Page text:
Why: Photographing Geladas Artistically
Gelada is an extraordinary primate to photograph. We had already devoted an article to this animal after a first trip to Ethiopia. We have just made our third trip to this country. One of our three goals was to create artistic photographs of gelada. We spent five days photographing them at an altitude of over 3500 meters (11 500 feet).
An Endangered Species
Gelada is an endangered species. Today, it is visible only the highlands of Ethiopia. This animal whose origins to millions of years is herbivore. It feeds in green meadows. Unfortunately, the growth of man-made land, even in the Simien National Park, is causing the disappearance of the natural habitat of the gelada. In addition, soils are eroding rapidly. The food is getting harder and harder to find.
Numerous scientific studies are conducted to better understand the lifestyle of the gelada as in the community conservation area of Menz-Guassa.
During our trip to the Simien Mountains, we also met American scientists who spend more months counting and observing their behavior.
But the number of geladas is still difficult to estimate. Some say the population is around 50,000. But one thing is certain and unanimous in the scientific community: the population is decreasing.
Today, most researchers say the species is on the brink of extinction.
An Extraordinary Animal Beauty
As we wrote in this article, the gelada is a very anthropomorphic monkey. It is very easy for a being to identify behaviors that are like those of humans.
The monkeys communicate a lot with each other. When we spend several hours a day to photograph, we hear a multitude of sounds emitted by animals that move nonchalantly in the meadows. Many reactions follow these sounds. These sounds are not only for adults but also for children. It is an amazing sight to see a female hunt her baby.
The gelada is also called lion monkey because males have a large mane around the upper part of their body. This mane is a wonderful pretext for making backlit photographs. The effects of iridescence obtained allow a development of the bodies and the power of the monkeys.
Females do not have manes, but they have an advantage over males. Their eyes are very expressive and very well cleared. They are perfect for making beautiful portraits.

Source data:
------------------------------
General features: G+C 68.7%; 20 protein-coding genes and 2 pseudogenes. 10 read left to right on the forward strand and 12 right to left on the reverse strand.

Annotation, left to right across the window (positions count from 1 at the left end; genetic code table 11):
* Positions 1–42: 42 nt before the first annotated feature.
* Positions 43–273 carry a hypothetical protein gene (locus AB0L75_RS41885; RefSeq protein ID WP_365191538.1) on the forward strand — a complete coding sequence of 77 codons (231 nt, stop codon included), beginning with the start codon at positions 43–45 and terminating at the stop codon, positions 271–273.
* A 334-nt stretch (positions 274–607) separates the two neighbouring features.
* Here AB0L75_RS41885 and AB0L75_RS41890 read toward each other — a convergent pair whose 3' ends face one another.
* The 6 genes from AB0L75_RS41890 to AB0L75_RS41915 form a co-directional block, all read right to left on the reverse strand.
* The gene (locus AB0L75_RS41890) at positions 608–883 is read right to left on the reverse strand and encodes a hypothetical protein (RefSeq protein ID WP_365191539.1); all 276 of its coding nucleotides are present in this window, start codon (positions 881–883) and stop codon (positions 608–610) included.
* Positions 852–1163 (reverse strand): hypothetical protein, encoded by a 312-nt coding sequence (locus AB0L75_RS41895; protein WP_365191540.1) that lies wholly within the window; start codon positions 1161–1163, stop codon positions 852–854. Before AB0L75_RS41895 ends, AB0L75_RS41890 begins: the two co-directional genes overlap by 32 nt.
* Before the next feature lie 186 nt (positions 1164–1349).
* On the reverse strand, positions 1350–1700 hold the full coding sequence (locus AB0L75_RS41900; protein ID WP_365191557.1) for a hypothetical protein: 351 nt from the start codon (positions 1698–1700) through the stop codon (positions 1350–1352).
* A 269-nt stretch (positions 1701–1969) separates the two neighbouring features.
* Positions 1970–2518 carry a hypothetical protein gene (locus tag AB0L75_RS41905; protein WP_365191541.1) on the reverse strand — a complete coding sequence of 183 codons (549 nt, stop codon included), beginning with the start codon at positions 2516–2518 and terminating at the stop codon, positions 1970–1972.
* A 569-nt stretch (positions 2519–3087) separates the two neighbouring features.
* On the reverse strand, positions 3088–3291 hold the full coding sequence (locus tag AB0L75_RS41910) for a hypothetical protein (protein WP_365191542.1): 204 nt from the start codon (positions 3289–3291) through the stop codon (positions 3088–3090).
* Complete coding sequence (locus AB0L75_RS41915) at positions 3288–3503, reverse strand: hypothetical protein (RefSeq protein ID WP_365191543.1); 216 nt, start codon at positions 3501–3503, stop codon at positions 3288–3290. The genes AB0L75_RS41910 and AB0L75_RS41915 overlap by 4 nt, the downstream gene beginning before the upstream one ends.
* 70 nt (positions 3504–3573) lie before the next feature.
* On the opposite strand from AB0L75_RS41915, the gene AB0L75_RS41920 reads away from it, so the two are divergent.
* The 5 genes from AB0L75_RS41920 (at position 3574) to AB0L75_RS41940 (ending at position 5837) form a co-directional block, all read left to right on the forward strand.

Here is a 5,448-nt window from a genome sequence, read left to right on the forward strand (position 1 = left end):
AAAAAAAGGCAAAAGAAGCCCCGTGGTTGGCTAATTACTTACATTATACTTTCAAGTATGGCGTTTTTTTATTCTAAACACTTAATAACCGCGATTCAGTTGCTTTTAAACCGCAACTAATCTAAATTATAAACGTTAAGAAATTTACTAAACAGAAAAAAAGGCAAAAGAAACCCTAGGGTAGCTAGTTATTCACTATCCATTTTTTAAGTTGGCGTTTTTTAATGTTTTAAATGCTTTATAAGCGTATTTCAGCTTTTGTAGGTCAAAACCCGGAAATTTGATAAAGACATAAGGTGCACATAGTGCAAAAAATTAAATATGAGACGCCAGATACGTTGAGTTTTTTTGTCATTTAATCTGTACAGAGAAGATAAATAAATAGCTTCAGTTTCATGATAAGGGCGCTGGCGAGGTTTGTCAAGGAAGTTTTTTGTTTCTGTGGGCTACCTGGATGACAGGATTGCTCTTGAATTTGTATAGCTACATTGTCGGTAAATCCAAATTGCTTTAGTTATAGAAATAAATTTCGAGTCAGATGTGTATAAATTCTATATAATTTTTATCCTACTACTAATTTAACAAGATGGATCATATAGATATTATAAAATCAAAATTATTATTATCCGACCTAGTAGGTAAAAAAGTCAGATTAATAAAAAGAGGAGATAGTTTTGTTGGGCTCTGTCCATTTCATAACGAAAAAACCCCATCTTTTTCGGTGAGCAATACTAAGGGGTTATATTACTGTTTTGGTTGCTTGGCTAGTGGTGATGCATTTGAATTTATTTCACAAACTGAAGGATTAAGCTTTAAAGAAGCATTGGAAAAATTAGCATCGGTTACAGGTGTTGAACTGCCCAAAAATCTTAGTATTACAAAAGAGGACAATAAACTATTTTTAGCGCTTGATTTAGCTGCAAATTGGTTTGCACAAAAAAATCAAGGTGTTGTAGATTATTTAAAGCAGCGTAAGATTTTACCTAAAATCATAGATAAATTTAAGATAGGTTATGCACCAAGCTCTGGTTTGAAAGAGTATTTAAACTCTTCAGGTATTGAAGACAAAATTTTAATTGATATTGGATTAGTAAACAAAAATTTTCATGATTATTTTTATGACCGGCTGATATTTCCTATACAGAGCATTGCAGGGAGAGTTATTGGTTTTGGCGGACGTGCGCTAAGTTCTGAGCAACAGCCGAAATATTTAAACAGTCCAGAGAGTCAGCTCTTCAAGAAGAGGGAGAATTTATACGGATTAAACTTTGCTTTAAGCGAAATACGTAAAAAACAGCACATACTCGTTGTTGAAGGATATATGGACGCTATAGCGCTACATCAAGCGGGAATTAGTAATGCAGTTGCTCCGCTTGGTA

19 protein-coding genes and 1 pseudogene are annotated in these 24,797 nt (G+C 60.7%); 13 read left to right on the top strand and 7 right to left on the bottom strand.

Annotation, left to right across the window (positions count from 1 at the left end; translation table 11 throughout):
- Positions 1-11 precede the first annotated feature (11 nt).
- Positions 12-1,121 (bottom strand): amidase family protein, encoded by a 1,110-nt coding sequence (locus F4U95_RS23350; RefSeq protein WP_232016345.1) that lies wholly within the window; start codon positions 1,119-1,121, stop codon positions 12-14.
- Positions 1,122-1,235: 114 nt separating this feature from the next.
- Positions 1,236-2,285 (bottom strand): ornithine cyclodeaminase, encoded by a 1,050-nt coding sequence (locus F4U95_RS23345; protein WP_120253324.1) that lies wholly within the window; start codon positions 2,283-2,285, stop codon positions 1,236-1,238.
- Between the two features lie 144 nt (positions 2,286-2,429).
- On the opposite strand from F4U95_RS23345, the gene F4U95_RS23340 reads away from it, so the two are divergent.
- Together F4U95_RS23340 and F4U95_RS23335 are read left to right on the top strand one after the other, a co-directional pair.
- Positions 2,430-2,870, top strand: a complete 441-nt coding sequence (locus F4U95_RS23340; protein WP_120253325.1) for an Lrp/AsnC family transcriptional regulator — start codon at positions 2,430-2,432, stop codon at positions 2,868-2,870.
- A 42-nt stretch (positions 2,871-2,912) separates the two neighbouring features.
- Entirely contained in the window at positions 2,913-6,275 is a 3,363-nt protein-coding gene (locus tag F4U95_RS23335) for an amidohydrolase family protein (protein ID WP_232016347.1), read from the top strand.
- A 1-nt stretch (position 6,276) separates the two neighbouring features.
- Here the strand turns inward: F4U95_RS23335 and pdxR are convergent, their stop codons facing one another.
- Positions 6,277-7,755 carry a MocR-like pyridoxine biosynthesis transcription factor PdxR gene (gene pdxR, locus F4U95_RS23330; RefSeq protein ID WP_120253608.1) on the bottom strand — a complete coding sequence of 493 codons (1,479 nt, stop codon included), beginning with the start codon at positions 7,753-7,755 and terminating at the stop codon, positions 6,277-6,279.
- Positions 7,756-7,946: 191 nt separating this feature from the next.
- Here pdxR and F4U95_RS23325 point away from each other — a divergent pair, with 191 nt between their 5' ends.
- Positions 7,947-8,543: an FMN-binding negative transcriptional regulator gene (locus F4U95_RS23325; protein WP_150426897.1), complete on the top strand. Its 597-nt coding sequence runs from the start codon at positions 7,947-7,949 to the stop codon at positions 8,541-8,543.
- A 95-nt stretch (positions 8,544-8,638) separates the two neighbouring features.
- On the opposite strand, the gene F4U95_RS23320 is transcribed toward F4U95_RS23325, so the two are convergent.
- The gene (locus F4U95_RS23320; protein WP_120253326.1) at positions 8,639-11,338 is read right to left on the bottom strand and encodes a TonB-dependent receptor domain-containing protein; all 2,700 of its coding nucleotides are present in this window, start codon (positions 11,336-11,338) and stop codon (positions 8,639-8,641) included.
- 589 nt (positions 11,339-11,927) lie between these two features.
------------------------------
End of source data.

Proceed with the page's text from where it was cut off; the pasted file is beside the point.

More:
The artistic approach
For this new animal series dedicated to gelada, we decided to create portraits only in black and white. Black and white is perfect for highlighting the textures and details of monkey fur.
Black and white also brings that touch of timelessness that we always want to put forward in our artistic photographs.
As a result of our large mammal project in Kenya, we also had close portraits. Usually, our style in animal photography is characterized by wildlife environmental photography. We always choose our scenery to highlight the animals we photograph. Usually, animals occupy a small place in our compositions.
This time, we focused on the attitudes and expressions of the geladas. Our goal was to show off the monkeys only using the bodies. We did not want to use sets. The animals had to be self-sufficient. We wanted to create strong photographs without artifice like the sets.
For this series, only the light and the geladas served us to create these artistic photographs.
We used the backlight and iridescent technique or the 90-degree lights.
We wanted to highlight the looks, the attitudes, the bodily expressions.
Our greatest reward for the creation of this series was the meeting with a female and her baby the day before. Initially, she was very suspicious. She did not let the kid approach too close even though he was curious to see what we were doing. Like all children, strange things are objects of lust. We went to the ground a few meters from the group. After two hours of patience, the mother approached us. He let the little fun in front of our goal. It was a moment of extraordinary sharing. The animal world is fascinating.
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